Look, amateur radio includes a huge variety of methods of communications, both analog and digital. Everyone has their own favorite thing to do. But there are a lot of amateur radio operators out there who can’t afford to operate a contest quality station with acres of antennas and ten thousand dollar transceivers and amplifiers, but who would still love to log contacts with other amateur radio operators in far off places. FT8 allows people with modest equipment and antennas to use a weak signal mode to make contacts that they normally would probably never be able to make. It doesn’t encroach on the territory of the SSB or CW portions of the bands.
So why all the complaints? I’m not really sure. FT8 has become wildly popular for a lot of very good reasons, and it isn’t going to go away any time soon. Even better, it’s getting a lot of amateur radio operators who weren’t all that active before to start exploring the hobby once more.
Am I going to use FT8 a lot? Heck, I don’t know. I’m one of those very odd amateur radio operators who doesn’t actually like to talk to people. I’m more into it because of the technology. But I still like to get on the air once in a while, if for no other reason than to test equipment and antennas. FT8 could at least make my contact log look a lot less sparse, so maybe. We’ll see.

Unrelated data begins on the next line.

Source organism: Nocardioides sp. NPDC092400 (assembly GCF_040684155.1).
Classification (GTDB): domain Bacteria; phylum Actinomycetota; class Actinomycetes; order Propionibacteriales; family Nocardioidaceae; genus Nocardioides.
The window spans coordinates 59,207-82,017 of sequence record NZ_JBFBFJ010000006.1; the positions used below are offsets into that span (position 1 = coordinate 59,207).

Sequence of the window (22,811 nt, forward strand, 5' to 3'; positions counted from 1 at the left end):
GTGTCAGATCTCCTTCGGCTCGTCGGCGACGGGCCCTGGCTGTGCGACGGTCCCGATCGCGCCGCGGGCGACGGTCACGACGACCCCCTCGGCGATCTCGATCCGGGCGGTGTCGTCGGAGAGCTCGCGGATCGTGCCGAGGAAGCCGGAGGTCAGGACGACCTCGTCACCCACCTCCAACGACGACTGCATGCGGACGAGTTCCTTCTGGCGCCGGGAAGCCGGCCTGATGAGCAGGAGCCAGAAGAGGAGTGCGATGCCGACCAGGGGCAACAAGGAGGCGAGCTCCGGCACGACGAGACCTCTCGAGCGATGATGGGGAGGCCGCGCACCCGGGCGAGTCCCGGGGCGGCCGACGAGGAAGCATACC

The interesting thing about the new tax law that got rammed through is that no one really seems to have known what was in it, not even the people who wrote it. This law was literally written in secret, behind closed doors, with only a very few people being allowed to know what was actually in it. Special clauses were inserted for no other reason than to get support from members of congress who threatened to vote against it. And often the people writing it had no idea what they were actually putting into the law. Except for a few high profile items and talking points, none of it was allowed to be made public until it came to the floor for a vote. And finally it was passed in such a rush that the people voting on it didn’t know what they were actually voting for or against.